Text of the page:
Watch Out For These 3 Marriage Myths

~ By Terri Mudge ~

shutterstock_276297347-wRelationships are hard work and when we find out that many of the known “facts” are wrong, it changes your perspective! Here are 3 of the most important myths of marriage that I have found often in my practice and you need to know.

MYTH #1  Conflict Means You Are in a Bad Relationship.

Conflict is a part of all relationships.   It is unrealistic to think that you could have a perfectly, peaceful existence with no conflict. In fact, I am always curious if there’s no conflict, I am looking to see which partner is not speaking their mind, or is being submissive.

There are positive ways to fight fairly, to get your point across while still respecting your partner’s opinions. I recommend setting up rules, similar to having rules in a football game, to allow you to play the game without being seriously injured. Setting up the right system will allow each person to communicate about differences, negotiate and/or compromise, so that you both get your needs met. If you continue to have destructive conflict, you will be continuing to erode your love for each other. There is another way.

 

MYTH #2 All We Need Is Love

Love is a fickle feeling. Love is something that has to be worked at on a regular basis, and most couples aren’t doing the needed work, to keep the love alive. Many of us get into the rut of busy-ness or distraction, and forget to put in the time and energy that’s needed to make a relationship thrive.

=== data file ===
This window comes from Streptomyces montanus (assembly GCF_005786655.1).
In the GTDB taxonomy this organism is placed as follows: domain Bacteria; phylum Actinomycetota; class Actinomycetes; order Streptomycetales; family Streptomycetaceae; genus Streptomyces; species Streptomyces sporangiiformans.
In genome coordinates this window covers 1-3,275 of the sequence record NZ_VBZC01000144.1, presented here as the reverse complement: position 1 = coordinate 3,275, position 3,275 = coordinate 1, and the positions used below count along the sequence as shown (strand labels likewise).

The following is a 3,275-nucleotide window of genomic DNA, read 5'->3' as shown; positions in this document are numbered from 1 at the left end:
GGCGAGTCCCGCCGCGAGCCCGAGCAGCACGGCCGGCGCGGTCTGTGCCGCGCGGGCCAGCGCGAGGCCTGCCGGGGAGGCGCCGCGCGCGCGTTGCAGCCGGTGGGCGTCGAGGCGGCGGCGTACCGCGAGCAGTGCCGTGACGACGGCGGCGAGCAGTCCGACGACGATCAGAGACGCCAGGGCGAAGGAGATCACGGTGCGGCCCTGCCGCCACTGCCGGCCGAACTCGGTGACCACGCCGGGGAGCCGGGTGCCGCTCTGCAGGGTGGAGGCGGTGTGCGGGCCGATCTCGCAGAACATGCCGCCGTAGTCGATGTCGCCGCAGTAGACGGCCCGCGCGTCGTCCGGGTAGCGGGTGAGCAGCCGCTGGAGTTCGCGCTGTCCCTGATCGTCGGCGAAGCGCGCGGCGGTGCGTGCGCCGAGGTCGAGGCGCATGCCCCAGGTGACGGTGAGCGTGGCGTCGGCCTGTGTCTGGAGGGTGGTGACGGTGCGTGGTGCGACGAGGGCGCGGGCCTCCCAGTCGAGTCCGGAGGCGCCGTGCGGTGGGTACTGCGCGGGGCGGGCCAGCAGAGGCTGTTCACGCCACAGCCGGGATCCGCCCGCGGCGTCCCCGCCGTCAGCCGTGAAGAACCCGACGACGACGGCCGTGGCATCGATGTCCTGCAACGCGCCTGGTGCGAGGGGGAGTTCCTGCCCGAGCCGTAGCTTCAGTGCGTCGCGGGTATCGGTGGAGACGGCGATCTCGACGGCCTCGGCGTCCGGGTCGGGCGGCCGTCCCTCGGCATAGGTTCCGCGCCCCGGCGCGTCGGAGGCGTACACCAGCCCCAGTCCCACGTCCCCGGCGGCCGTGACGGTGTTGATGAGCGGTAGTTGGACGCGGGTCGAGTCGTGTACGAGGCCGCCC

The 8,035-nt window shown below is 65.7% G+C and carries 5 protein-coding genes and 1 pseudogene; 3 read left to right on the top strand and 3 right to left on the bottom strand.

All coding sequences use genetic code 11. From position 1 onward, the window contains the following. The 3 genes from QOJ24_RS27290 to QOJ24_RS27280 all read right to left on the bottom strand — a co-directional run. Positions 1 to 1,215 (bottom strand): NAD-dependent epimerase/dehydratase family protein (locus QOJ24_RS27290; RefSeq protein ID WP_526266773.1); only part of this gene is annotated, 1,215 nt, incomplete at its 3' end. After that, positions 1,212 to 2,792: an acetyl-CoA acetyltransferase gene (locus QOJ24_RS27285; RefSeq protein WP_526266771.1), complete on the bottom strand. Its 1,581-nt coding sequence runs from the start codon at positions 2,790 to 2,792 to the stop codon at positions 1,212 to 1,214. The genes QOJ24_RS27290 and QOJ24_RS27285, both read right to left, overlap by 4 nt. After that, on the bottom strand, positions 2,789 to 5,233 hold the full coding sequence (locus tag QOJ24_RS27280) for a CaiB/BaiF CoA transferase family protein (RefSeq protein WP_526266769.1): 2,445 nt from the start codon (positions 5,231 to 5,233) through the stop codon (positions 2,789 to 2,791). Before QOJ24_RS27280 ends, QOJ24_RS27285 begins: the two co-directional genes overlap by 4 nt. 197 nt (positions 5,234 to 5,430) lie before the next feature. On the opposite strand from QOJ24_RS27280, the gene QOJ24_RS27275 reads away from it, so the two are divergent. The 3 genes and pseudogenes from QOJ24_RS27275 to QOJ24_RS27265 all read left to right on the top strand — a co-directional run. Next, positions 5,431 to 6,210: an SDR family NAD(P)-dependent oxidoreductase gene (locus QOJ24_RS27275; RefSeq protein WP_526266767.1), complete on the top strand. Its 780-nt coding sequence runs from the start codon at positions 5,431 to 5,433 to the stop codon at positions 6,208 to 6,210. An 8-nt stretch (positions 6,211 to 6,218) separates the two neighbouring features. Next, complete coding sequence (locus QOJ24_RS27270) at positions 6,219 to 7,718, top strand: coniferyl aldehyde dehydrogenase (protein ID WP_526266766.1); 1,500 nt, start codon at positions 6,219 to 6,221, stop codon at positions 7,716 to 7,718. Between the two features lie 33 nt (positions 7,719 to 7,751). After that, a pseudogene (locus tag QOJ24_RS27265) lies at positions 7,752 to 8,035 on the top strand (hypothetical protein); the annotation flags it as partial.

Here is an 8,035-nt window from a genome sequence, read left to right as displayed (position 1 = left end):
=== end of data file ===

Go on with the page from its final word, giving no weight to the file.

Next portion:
Commitment should be a constant, while loving feelings can come and go. I often use the metaphor of parenting, to examine this commitment level. If you are a parent, Do you always  feel like being loving towards your child? When they are cranky, mean, or disrespectful, do you want to sit down and talk to them, or play a game of Monopoly? Or do you, like me, sometimes feel like running away screaming? But, you don’t.  You stick with your children and care for them, even when you don’t feel like it.

It’s the same in our marriages. We don’t have to always feel like it, but we do need to act loving – as much as possible, if we are to maintain overall good feelings and a long-term healthy relationship.

 

MYTH #3 All Conflicts in Relationships Can Be Resolved

Actually, the majority of our relationship problems are recurrent.  John Gottman, who has researched relationships extensively, has found that 69% of conflicts between partners fall into the category of what he calls, perpetual problems.

Even though, this could cause a lot of frustration, I also think it can give us hope. It lets us know that we are not alone in this frustration, of fighting over the same things, over and over again. It’s important to acknowledge, if these “problems” never go away, it’s Okay! We can do better at talking and listening, and we can be better at respecting each other about those issues, and we can even be better at negotiating around those ‘stuck’ places.

Want more of the same?

These myths and more were included in the article:  Debunking 12 Myths About Relationships, by John Gottman, a professor of psychology known for revolutionizing the study of marriage.